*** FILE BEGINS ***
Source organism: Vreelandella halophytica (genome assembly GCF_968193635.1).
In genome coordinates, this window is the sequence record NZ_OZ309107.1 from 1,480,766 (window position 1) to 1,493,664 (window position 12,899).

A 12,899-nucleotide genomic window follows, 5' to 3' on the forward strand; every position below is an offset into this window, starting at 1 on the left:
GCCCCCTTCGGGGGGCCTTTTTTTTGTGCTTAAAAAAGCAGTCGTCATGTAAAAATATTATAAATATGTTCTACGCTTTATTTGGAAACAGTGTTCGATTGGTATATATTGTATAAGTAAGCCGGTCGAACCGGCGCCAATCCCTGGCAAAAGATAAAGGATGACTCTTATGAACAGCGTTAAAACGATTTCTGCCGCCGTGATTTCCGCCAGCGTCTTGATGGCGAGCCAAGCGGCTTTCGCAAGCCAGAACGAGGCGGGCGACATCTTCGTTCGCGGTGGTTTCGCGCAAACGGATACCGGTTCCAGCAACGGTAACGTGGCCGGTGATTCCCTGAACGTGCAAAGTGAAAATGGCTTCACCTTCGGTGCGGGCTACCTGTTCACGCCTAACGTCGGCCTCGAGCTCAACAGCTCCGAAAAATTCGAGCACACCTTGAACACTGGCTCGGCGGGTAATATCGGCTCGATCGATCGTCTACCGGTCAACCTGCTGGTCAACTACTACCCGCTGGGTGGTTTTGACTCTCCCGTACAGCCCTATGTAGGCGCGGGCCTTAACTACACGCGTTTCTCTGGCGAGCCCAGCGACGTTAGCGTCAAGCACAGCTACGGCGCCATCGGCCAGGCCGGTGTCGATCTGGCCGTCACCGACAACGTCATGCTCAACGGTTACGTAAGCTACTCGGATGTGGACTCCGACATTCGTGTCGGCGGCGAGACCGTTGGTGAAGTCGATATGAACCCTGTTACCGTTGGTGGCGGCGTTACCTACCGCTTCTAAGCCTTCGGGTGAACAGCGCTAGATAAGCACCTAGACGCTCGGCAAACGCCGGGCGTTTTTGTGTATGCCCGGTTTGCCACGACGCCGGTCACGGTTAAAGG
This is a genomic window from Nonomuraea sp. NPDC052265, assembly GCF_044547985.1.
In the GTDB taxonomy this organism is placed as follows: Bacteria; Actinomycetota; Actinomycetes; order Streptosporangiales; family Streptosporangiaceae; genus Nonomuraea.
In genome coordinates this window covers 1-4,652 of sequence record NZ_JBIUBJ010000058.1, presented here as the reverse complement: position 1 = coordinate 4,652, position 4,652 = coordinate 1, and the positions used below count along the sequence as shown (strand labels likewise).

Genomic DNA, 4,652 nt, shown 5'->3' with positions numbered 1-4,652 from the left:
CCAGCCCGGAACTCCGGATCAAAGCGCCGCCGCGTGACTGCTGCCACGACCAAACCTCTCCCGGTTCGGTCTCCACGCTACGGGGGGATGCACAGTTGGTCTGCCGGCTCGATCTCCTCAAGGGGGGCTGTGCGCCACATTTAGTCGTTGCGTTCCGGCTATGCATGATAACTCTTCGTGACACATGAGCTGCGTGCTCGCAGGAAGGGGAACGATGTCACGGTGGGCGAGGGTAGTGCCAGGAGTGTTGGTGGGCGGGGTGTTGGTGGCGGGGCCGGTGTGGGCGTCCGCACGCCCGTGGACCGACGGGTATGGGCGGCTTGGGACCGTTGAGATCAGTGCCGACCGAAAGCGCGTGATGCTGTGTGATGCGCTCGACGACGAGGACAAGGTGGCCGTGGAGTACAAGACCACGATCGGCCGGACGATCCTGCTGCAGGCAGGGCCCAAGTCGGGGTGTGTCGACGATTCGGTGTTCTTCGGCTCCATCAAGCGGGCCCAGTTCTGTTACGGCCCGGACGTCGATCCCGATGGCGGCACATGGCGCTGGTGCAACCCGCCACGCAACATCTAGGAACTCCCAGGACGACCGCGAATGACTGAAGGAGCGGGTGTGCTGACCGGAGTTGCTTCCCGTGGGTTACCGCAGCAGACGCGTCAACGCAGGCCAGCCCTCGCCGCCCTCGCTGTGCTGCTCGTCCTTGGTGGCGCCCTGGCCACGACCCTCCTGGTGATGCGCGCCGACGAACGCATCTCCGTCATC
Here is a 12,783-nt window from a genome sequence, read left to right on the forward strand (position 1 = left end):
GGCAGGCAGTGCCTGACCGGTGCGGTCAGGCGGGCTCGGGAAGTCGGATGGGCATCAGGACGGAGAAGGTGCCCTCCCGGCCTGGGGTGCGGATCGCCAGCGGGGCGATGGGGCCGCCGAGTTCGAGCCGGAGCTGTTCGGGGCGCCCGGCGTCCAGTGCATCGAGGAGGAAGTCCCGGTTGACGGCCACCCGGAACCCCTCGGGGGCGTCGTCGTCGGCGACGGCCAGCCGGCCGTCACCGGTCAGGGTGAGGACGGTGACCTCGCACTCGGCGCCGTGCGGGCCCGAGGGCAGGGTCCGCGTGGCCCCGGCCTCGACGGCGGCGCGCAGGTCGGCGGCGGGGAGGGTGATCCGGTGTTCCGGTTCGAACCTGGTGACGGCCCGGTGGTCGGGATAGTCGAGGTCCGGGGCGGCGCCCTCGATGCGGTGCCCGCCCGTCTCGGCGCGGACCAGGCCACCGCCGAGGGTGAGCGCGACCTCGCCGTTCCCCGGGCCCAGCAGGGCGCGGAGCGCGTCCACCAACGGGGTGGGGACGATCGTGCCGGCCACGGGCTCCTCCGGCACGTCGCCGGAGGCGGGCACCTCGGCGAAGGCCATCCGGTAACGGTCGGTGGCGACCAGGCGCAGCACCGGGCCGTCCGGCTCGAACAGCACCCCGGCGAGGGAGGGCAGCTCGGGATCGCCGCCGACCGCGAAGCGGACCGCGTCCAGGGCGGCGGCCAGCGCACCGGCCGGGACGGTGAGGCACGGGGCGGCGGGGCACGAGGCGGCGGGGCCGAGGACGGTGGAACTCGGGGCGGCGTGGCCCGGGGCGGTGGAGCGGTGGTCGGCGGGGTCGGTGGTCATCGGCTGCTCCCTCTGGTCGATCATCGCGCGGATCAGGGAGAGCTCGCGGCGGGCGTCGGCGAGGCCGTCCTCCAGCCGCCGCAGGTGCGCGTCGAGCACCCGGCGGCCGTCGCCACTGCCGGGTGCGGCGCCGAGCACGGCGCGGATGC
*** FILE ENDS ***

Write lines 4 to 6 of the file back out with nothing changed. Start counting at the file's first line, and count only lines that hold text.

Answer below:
GCCCCCTTCGGGGGGCCTTTTTTTTGTGCTTAAAAAAGCAGTCGTCATGTAAAAATATTATAAATATGTTCTACGCTTTATTTGGAAACAGTGTTCGATTGGTATATATTGTATAAGTAAGCCGGTCGAACCGGCGCCAATCCCTGGCAAAAGATAAAGGATGACTCTTATGAACAGCGTTAAAACGATTTCTGCCGCCGTGATTTCCGCCAGCGTCTTGATGGCGAGCCAAGCGGCTTTCGCAAGCCAGAACGAGGCGGGCGACATCTTCGTTCGCGGTGGTTTCGCGCAAACGGATACCGGTTCCAGCAACGGTAACGTGGCCGGTGATTCCCTGAACGTGCAAAGTGAAAATGGCTTCACCTTCGGTGCGGGCTACCTGTTCACGCCTAACGTCGGCCTCGAGCTCAACAGCTCCGAAAAATTCGAGCACACCTTGAACACTGGCTCGGCGGGTAATATCGGCTCGATCGATCGTCTACCGGTCAACCTGCTGGTCAACTACTACCCGCTGGGTGGTTTTGACTCTCCCGTACAGCCCTATGTAGGCGCGGGCCTTAACTACACGCGTTTCTCTGGCGAGCCCAGCGACGTTAGCGTCAAGCACAGCTACGGCGCCATCGGCCAGGCCGGTGTCGATCTGGCCGTCACCGACAACGTCATGCTCAACGGTTACGTAAGCTACTCGGATGTGGACTCCGACATTCGTGTCGGCGGCGAGACCGTTGGTGAAGTCGATATGAACCCTGTTACCGTTGGTGGCGGCGTTACCTACCGCTTCTAAGCCTTCGGGTGAACAGCGCTAGATAAGCACCTAGACGCTCGGCAAACGCCGGGCGTTTTTGTGTATGCCCGGTTTGCCACGACGCCGGTCACGGTTAAAGG
This is a genomic window from Nonomuraea sp. NPDC052265, assembly GCF_044547985.1.
In the GTDB taxonomy this organism is placed as follows: Bacteria; Actinomycetota; Actinomycetes; order Streptosporangiales; family Streptosporangiaceae; genus Nonomuraea.